5.7.2 The preferred procedure for determining the incident angle modifier minimizes heat loss from the receiver by requiring that the working heat transfer fluid be the same as is used in the rest of the test method, and that it be maintained at an inlet temperature approximately equal to ambient temperature. It is realized, however, that this procedure may not be practical to perform as specified, since some heat transfer oils become too viscous near ambient temperatures to be pumped through the fluid test loop, or the fluid test loop cannot practicably cool the working fluid sufficiently to approximate the ambient temperatures that typically occur in the winter in cold climates. In these cases, either Alternative Procedure A or B may be used at the discretion of the manufacturer or supplier. Alternative Procedure A uses water as the working fluid at an inlet temperature approximately equal to ambient to minimize heat losses, but the procedure requires careful cleaning of the collector fluid passages, possibly use of a separate fluid test loop, and may cause corrosion if the collector fluid passages are incompatible with water. Alternative Procedure B uses the same heat transfer fluid as is used in the rest of the test method, but at an elevated temperature which is as close as practicable to ambient. Alternative Procedure B involves higher heat losses from the receiver which must be calculated and corrected for. An approximate correction for these heat losses is obtained in Alternative Procedure B by determining the nonirradiated heat loss for the same fluid inlet temperature.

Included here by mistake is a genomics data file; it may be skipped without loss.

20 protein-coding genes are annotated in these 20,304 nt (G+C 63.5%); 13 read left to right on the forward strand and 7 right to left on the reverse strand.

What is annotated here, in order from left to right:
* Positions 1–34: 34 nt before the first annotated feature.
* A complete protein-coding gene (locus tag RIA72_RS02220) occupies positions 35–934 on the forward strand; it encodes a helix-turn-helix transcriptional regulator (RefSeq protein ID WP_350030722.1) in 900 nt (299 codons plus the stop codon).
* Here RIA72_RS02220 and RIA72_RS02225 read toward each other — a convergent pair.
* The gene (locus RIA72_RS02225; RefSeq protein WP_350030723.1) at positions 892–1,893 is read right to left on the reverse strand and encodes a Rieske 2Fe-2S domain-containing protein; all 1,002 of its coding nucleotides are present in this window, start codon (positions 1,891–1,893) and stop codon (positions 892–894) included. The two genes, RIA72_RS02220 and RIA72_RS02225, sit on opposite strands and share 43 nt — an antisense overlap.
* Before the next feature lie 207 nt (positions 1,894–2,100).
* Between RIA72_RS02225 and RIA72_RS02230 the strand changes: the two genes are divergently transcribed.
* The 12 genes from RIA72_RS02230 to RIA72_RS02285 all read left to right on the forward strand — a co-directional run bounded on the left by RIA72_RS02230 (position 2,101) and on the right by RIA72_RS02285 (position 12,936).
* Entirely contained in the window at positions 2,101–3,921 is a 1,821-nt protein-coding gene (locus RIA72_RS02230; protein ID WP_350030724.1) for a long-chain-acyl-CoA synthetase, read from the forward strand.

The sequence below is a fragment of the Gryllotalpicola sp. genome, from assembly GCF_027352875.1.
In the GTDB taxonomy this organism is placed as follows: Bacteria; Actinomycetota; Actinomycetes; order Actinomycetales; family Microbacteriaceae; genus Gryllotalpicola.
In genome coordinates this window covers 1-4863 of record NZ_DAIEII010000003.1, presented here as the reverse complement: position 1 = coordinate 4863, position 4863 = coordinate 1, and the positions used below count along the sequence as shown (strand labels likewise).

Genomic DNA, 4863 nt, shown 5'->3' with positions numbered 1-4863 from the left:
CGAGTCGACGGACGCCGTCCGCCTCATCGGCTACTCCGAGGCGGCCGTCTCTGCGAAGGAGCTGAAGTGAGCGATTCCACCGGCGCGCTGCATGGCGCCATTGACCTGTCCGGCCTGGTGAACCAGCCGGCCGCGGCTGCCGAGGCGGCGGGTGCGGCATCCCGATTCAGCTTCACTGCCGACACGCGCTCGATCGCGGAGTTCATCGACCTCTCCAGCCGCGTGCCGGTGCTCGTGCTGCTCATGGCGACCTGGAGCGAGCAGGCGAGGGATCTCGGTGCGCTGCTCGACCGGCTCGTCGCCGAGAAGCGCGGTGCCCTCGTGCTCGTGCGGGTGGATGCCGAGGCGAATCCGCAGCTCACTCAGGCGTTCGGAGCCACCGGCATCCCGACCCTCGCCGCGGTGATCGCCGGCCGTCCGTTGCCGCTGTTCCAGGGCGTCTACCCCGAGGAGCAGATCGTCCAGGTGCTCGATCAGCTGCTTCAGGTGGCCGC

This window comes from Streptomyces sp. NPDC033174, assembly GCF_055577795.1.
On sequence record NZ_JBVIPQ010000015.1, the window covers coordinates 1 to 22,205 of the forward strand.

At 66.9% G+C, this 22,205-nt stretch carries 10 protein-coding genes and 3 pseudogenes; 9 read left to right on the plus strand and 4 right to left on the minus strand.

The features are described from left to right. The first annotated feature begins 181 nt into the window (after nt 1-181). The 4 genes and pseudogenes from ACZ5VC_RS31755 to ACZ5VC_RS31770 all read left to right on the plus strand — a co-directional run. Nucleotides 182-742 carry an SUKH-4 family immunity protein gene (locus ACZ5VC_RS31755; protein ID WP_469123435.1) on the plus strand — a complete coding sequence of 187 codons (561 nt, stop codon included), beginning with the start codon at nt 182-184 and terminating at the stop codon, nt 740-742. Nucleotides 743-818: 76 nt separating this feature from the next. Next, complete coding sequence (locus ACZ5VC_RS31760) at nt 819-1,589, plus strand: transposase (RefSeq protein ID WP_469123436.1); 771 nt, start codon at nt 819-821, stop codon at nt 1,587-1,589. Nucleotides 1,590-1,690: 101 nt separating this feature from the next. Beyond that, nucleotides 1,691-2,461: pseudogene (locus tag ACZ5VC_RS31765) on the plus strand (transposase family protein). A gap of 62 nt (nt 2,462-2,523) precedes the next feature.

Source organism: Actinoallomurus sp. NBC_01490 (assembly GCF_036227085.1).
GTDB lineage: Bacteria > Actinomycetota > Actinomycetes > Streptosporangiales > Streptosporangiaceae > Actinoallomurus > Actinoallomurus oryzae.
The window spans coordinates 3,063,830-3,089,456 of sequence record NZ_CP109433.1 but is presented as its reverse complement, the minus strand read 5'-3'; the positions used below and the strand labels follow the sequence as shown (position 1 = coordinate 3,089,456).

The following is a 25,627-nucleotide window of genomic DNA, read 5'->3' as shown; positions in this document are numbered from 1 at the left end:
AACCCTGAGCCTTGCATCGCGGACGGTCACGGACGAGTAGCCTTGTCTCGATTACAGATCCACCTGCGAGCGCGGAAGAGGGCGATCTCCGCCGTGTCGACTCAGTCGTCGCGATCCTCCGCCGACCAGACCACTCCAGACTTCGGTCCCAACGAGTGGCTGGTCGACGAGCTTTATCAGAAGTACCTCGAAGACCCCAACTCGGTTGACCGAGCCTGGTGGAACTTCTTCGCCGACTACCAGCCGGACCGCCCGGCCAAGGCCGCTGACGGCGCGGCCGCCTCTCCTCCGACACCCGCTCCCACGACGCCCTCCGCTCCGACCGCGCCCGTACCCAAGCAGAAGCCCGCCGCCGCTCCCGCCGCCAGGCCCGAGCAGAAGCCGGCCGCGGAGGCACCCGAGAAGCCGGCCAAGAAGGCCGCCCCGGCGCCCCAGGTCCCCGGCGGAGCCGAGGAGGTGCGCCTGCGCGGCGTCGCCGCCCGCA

5.8 Determination of the angular range of near-normal incidence is required to establish the test conditions under which the measured thermal performance will adequately represent the thermal performance at true normal incidence.
5.9 The thermal performance of the solar collector is determined under clear sky conditions and at near-normal incidence because these conditions are reproducible and lead to relatively stable performance.
1.1 This test method covers the determination of thermal performance of tracking concentrating solar collectors that heat fluids for use in thermal systems.
1.2 This test method applies to one- or two-axis tracking reflecting concentrating collectors in which the fluid enters the collector through a single inlet and leaves the collector through a single outlet, and to those collectors where a single inlet and outlet can be effectively provided, such as into parallel inlets and outlets of multiple collector modules.